Instantiate case class from List[_] of values

Hello, newbie question here, somewhat similar to this thread and also this one, but for Scala 2.

I have a data record coming from a Java library, in the form of a List[Object]. I know in advance the size and the sequence of types in the list, so it would make sense to create a case class to hold the data, in order to facilitate field access in the downstream logic.

I’d like to create a generic utility function, that takes in two parameters:

  • a reference to the case class’ generated companion object (aka its factory function)
  • the list of values to populate my instance with

The function should return an instance of the case class, or throw an exception in case the List elements don’t match the case class types.

I’ve found a way to accomplish this by calling the .curried method exposed by the generated companion object of the case class, using recursion to pierce through the chain of functions, while passing in my list values along the way:

def rec[T,R](cur: T => _, vs: List[_]): R = {
  cur(vs.head.asInstanceOf[T]) match {
    case f: Function1[_, _] => rec(f, vs.tail)
    case o => o.asInstanceOf[R] // reached the end of the function chain

def fill[T,R](cc: Function1[T,R], values: List[_]): R = rec[T,R](cc, values) // no recursion in this case
def fill[T,R](cc: Function2[T,_,R], values: List[_]): R = rec[T,R](cc.curried, values)
def fill[T,R](cc: Function3[T,_,_,R], values: List[_]): R = rec[T,R](cc.curried, values)
def fill[T,R](cc: Function22[T,_,_,_,_,_,_,_,_,_,_,_,_,_,_,_,_,_,_,_,_,_,R], values: List[_]): R = rec[T,R](cc.curried, values)

Example usage:

scala> case class MyCaseClass(a: Int, b: String, c: Double)
class MyCaseClass

scala> fill(MyCaseClass, List(42, "foo", 4.2))
val res1: MyCaseClass = MyCaseClass(42,foo,4.2)

This works, but unfortunately i couldn’t find another way to get a hold of R (the type of the case class, aka the return type of the factory function), other than enumerating all the possible overloads Function1 … Function22

What do you think about this solution?

  • is this what .curried was intended for ?
  • can the overloads (Function1…Function22) be avoided somehow ?
  • if the overloads can’t be avoided, should i simply call the .apply method directly for each possible arity and not worry about the code bloat? As in:
def fill[T,R](cc: Function3[T1,T2,T3,R], vs: List[_]): R = cc.apply(
  • or, should i just use reflection and iterate on the .apply method
    parameters? The overloads would still be needed to statically enforce the
    return type, though…

Sorry for the dumb questions, i don’t have any formal CS education and my usage of Scala is pretty basic level. I’m curious about what more experienced Scala devs would do in this case.

Any suggestion or opinion is appreciated :slight_smile:

In general, the first step would be to try to avoid the List[Any] in the first place… but since you said this comes from a Java library, it probably is not feasible to do that.

Other than that, you have a very common problem, map some data from an external source into a correctly typed representation in the host language.
There are multiple approaches to solving this problem, yet the most common one in Scala would be to write a type class that represents the “decoding” logic, and use Shapeless to derive instances for case classes.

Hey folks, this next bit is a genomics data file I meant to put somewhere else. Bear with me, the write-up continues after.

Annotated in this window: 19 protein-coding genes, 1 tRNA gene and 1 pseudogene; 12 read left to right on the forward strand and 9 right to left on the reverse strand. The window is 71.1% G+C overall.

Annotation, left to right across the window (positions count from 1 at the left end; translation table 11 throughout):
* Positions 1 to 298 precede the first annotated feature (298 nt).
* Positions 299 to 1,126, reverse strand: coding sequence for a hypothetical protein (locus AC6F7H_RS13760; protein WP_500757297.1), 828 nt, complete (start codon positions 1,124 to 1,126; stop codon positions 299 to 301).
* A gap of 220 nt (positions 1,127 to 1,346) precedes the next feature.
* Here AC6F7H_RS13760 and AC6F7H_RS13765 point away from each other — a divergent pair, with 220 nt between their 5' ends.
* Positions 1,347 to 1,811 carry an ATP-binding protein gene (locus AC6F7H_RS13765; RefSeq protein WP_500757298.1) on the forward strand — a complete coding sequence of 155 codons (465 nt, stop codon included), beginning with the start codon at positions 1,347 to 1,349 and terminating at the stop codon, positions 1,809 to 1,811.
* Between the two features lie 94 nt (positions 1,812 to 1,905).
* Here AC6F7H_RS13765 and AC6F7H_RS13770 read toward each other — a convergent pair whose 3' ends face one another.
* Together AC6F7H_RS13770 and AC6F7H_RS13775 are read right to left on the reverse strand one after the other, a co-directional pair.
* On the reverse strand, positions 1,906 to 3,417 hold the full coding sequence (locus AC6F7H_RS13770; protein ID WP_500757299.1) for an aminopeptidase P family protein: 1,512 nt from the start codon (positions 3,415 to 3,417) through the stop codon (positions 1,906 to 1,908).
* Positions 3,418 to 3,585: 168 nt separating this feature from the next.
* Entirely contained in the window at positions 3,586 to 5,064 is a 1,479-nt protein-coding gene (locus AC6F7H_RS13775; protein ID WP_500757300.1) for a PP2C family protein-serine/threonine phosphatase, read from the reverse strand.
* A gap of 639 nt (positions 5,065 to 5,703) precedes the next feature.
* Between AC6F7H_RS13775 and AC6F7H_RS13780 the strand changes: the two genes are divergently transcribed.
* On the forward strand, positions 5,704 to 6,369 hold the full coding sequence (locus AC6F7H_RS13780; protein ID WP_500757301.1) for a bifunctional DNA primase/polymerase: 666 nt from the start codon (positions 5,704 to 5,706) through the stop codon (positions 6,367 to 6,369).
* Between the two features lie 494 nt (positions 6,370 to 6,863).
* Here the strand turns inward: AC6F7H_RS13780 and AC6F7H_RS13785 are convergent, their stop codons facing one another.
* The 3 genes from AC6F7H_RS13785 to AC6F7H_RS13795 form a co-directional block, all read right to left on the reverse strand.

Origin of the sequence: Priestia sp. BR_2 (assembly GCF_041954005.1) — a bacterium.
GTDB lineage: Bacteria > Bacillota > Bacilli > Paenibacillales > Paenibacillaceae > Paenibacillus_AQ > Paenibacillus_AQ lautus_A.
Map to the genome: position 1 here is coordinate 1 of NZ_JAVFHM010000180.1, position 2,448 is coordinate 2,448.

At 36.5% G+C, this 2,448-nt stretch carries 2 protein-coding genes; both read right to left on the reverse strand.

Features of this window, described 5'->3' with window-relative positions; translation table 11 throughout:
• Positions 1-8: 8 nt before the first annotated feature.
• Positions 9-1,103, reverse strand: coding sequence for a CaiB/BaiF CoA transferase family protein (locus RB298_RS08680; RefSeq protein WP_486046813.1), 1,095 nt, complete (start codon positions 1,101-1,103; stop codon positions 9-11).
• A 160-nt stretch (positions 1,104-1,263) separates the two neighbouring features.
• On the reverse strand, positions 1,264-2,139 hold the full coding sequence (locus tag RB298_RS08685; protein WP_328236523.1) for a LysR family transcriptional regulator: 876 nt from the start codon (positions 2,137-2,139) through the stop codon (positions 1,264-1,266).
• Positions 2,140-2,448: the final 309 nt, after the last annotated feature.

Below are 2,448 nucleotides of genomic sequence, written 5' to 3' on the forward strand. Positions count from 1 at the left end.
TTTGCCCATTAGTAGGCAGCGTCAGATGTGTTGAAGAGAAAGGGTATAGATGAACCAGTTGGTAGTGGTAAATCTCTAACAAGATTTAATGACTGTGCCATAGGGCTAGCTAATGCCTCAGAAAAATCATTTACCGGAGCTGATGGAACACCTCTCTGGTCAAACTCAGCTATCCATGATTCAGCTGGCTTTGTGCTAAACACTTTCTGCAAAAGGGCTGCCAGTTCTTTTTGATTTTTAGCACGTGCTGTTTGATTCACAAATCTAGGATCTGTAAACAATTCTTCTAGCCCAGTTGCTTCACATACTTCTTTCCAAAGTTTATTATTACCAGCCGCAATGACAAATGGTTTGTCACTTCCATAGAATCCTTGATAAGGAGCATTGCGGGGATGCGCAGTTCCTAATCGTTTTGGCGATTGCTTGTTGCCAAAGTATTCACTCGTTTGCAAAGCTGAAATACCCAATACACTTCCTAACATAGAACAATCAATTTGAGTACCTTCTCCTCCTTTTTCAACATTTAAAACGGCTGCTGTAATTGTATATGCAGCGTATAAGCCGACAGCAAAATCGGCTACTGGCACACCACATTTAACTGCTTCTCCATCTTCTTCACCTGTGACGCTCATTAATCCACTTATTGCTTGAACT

Thus, you would have something like

trait Decoder[A] {
  def decode(data: List[Any]): Either[Error, A] // Error may be just String.

Then, you provide instances for the primitive types and then use Shapeless to derive a Decoder[SomeCaseClass].
Having said that, such an approach requires a lot of code which makes sense for a public library but not so much for a small private project.

Since, in your case, the decoding logic is a simple cast, I would rather have the overloads as you did.
I probably would write a code generator task for sbt, to generate all the overloads and not use curry to avoid the code repetition, but I know folks that would just copy and paste and forget about it.

My final advice would be to use Either instead of throw… but that is also mostly style.

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Thanks for your quick reply! Glad to hear i wasn’t too much off-route after all :slight_smile:

I’ll have to dive into Shapeless sooner or later (once i’ve overcome the fear of all the maths involved :rofl:), anyway my use case here is really trivial.
So, i think i’ll go with the code-generated overloads for now.

Thanks again for your expertise.

With Shapeless

import shapeless.{Generic, HList}
import shapeless.ops.function.FnToProduct
import shapeless.ops.traversable.FromTraversable

// cc is actually applied
def fill[F, L <: HList, R](cc: F, values: List[_])(implicit
  fnToProduct: FnToProduct.Aux[F, L => R],
  fromTraversable: FromTraversable[L]
): R = fnToProduct(cc)(fromTraversable(values).get)


// cc is used only to infer types, constructor is used
def fill[F, L <: HList, R](cc: F, values: List[_])(implicit
  fnToProduct: FnToProduct.Aux[F, L => R],
  generic: Generic.Aux[R, L],
  fromTraversable: FromTraversable[L]
): R = generic.from(fromTraversable(values).get)

fill(MyCaseClass.apply _, List(42, "foo", 4.2)) // MyCaseClass(42,foo,4.2)


// no cc, R is specified as a type
def fill[R] = new PartiallyAppliedFill[R]

class PartiallyAppliedFill[R] {
  def apply[L <: HList](values: List[_])(implicit
    generic: Generic.Aux[R, L],
    fromTraversable: FromTraversable[L]
  ): R = generic.from(fromTraversable(values).get)

fill[MyCaseClass](List(42, "foo", 4.2)) // MyCaseClass(42,foo,4.2)

You can avoid Option.get but then the return type will be Option[R] or Either[..., R] rather than R.

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